When we’re stuck inside, we crave the outdoors. You’ve probably noticed it this year, too. It’s been easy to compartmentalize nature as a singular entity—we’re either in it or we’re not—and it feels quite distant during pandemic times. But perhaps our relationship to nature could become more fluid, more interconnected, more spiritual. Such is the central topic of Adams and Ollman’s group show, Eartha, featuring the works of seven artists grappling with their place in the natural world. The exhibition successfully creates openings and liminal spaces, encouraging deeper thought on human-flora-fauna relationships.
Eartha includes fifteen artworks, primarily paintings with a few pastel works on paper in the mix. The works are split between Adams and Ollman’s back gallery room and their office space. The small gallery room, occupied by a few people comfortably, grants an intimate feel to the viewing experience. One feels enveloped by artworks in a small space. Likewise, the paintings installed in Adams and Ollman’s office area integrate with books, a desk and chair, pottery; these functional objects deepen a sense of relationship between the art on display and daily life.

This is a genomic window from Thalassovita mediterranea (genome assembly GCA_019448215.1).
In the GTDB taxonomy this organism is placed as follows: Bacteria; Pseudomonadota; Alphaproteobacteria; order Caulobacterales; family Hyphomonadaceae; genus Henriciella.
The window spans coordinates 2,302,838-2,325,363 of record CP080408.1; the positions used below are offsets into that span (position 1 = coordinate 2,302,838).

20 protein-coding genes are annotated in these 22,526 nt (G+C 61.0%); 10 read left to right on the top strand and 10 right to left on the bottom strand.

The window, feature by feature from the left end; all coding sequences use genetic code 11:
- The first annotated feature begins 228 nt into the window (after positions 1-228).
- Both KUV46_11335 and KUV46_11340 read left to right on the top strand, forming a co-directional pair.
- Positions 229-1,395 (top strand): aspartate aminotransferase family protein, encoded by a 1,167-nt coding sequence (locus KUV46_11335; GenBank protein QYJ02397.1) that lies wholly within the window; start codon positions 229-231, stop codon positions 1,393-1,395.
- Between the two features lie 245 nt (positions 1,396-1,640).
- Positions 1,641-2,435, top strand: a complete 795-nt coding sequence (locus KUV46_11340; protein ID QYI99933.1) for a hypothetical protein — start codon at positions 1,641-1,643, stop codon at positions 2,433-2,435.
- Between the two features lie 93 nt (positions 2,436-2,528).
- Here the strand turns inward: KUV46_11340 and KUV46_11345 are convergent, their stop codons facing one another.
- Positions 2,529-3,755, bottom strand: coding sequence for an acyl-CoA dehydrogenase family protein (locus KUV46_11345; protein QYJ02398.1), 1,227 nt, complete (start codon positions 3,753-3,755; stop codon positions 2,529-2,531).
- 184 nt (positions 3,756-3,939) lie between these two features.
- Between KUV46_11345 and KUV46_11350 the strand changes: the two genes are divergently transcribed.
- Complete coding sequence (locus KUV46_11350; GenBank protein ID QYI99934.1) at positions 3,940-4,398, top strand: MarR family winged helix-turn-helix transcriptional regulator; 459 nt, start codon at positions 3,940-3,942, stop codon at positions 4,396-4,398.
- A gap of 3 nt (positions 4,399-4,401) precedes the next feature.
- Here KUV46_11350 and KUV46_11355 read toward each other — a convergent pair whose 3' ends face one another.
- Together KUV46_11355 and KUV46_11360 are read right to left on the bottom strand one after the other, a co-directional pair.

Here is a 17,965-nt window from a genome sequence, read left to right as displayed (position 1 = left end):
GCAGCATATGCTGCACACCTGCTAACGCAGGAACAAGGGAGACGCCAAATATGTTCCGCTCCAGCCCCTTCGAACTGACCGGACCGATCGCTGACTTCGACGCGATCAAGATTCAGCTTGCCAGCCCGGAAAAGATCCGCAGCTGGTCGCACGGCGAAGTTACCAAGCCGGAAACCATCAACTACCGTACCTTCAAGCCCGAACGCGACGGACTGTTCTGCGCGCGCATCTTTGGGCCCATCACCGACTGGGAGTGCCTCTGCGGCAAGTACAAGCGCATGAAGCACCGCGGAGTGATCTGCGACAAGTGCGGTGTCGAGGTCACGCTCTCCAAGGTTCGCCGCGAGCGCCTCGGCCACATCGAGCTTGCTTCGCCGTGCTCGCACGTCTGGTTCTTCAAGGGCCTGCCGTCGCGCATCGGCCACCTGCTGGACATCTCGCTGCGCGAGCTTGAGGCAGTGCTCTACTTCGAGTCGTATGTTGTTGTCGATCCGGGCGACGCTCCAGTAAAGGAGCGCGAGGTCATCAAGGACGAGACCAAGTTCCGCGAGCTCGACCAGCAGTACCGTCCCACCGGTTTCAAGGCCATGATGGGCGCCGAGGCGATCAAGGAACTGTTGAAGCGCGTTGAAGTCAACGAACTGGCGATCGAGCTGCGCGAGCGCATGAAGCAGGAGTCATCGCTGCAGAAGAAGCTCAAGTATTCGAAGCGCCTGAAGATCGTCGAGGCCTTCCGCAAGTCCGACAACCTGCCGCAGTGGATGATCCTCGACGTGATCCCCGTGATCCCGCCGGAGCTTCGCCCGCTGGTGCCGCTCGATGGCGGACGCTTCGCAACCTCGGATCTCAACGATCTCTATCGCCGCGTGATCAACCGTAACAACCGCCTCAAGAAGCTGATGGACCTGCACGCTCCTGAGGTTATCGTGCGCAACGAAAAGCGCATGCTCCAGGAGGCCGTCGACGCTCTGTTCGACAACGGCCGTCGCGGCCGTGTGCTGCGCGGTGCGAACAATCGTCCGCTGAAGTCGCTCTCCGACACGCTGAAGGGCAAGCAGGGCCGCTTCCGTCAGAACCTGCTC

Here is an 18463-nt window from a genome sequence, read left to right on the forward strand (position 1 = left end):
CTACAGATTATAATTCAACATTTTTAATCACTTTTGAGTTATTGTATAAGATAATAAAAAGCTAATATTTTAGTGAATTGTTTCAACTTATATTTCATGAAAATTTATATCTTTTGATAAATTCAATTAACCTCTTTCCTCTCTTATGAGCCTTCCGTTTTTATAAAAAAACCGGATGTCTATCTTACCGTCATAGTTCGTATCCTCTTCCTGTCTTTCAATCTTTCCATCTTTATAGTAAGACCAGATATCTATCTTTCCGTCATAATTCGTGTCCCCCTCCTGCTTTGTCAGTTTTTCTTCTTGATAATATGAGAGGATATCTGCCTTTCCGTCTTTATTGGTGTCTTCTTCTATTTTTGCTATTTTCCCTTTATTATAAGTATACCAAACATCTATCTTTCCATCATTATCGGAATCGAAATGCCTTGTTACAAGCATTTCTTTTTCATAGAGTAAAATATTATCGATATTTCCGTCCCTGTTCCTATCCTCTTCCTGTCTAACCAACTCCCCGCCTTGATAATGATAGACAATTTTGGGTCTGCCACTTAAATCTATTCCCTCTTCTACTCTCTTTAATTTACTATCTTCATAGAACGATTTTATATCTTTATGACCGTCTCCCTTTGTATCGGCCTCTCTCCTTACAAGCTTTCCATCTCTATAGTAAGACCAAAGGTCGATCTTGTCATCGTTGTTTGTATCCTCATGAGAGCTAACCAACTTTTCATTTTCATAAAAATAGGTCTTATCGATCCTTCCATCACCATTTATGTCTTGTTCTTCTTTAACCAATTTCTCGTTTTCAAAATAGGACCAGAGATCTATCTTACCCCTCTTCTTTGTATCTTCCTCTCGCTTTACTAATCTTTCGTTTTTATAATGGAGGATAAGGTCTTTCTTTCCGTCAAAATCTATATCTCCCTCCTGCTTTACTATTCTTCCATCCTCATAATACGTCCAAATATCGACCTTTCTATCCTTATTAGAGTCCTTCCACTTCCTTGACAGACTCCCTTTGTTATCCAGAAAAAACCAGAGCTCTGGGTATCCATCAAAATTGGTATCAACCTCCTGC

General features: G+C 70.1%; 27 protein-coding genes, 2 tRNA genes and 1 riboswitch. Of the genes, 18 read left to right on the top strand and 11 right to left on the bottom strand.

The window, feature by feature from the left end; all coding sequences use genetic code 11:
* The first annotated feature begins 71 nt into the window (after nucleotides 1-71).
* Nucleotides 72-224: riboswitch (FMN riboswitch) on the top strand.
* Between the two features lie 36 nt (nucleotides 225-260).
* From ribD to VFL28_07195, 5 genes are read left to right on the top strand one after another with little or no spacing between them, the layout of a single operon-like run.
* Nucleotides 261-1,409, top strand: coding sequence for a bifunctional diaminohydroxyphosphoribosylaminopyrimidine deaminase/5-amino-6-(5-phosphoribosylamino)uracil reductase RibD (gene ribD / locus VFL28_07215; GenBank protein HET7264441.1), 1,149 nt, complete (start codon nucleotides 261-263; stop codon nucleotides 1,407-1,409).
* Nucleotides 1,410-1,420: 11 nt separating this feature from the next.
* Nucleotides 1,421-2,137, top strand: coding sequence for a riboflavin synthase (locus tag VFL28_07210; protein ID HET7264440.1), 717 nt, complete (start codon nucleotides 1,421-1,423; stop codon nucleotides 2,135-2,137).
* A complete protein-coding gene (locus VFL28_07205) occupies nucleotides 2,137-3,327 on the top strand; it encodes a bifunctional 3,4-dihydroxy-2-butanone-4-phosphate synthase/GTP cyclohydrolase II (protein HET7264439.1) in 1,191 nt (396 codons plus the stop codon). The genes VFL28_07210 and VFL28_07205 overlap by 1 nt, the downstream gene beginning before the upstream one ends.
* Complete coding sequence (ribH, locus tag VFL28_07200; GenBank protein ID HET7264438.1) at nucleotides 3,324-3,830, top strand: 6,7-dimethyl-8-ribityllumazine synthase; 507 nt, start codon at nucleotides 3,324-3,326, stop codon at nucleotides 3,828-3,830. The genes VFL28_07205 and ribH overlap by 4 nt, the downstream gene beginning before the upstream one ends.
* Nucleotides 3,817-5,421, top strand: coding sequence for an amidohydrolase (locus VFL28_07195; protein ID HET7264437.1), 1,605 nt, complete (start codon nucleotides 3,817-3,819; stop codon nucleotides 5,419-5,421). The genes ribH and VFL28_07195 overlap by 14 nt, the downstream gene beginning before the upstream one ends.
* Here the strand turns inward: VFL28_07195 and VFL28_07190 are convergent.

In the gallery room, Amy Bay’s trio of textural floral paintings feel like homages to all things decorative, patterned, and lush. Each has a zoomed-in quality. Flowers explode from all sides, occupying each painting’s entire frame.
Across from Bay’s paintings, Ann Craven’s Moon (Pink Crescent, Cushing, 8-25-19, 1:30AM) is a simple rendering of a luminous pink moon, part of Craven’s extensive lunar painting catalog dating back to 1995. The painting has an immediacy and purity, settling well alongside the other pieces in the room.
Maureen St. Vincent’s Three Stacks and a Rock, a soft pastel drawing on paper with a custom frame, brings in more ambiguity and space for interpretation. The drawing isolates three rocky bluff vignettes as viewed through oval openings, reframing the landscapes both literally and conceptually. The openings feel fleshy, perhaps hinting at the body’s relationship to the natural world, or the body as navigable terrain. Three holes in St. Vincent’s custom frame create a balanced absence against the three openings in the pastel drawing.